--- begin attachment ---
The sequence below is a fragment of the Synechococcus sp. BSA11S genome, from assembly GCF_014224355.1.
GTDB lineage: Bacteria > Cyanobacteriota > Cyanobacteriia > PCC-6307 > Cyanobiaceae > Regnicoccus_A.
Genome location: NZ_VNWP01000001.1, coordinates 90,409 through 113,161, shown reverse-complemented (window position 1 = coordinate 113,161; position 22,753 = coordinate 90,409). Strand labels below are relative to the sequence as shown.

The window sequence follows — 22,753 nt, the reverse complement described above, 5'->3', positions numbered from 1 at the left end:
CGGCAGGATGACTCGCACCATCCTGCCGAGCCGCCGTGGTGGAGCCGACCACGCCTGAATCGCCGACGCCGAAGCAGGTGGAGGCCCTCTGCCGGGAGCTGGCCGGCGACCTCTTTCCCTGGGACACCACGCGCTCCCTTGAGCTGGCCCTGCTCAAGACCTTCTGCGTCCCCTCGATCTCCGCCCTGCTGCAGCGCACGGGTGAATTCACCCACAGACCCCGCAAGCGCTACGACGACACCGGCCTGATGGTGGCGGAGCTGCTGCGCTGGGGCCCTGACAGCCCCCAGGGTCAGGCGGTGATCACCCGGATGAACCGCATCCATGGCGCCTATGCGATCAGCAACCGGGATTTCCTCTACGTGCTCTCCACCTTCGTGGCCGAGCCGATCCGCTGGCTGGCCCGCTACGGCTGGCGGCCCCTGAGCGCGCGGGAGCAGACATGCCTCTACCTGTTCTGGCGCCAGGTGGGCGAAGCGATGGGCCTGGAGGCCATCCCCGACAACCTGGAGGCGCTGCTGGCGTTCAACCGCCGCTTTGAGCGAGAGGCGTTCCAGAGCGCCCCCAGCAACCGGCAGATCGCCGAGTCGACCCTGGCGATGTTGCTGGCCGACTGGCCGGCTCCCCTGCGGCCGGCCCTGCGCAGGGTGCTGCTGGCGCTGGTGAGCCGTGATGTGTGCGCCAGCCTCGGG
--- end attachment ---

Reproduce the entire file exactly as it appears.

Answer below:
The sequence below is a fragment of the Synechococcus sp. BSA11S genome, from assembly GCF_014224355.1.
GTDB lineage: Bacteria > Cyanobacteriota > Cyanobacteriia > PCC-6307 > Cyanobiaceae > Regnicoccus_A.
Genome location: NZ_VNWP01000001.1, coordinates 90,409 through 113,161, shown reverse-complemented (window position 1 = coordinate 113,161; position 22,753 = coordinate 90,409). Strand labels below are relative to the sequence as shown.

The window sequence follows — 22,753 nt, the reverse complement described above, 5'->3', positions numbered from 1 at the left end:
CGGCAGGATGACTCGCACCATCCTGCCGAGCCGCCGTGGTGGAGCCGACCACGCCTGAATCGCCGACGCCGAAGCAGGTGGAGGCCCTCTGCCGGGAGCTGGCCGGCGACCTCTTTCCCTGGGACACCACGCGCTCCCTTGAGCTGGCCCTGCTCAAGACCTTCTGCGTCCCCTCGATCTCCGCCCTGCTGCAGCGCACGGGTGAATTCACCCACAGACCCCGCAAGCGCTACGACGACACCGGCCTGATGGTGGCGGAGCTGCTGCGCTGGGGCCCTGACAGCCCCCAGGGTCAGGCGGTGATCACCCGGATGAACCGCATCCATGGCGCCTATGCGATCAGCAACCGGGATTTCCTCTACGTGCTCTCCACCTTCGTGGCCGAGCCGATCCGCTGGCTGGCCCGCTACGGCTGGCGGCCCCTGAGCGCGCGGGAGCAGACATGCCTCTACCTGTTCTGGCGCCAGGTGGGCGAAGCGATGGGCCTGGAGGCCATCCCCGACAACCTGGAGGCGCTGCTGGCGTTCAACCGCCGCTTTGAGCGAGAGGCGTTCCAGAGCGCCCCCAGCAACCGGCAGATCGCCGAGTCGACCCTGGCGATGTTGCTGGCCGACTGGCCGGCTCCCCTGCGGCCGGCCCTGCGCAGGGTGCTGCTGGCGCTGGTGAGCCGTGATGTGTGCGCCAGCCTCGGG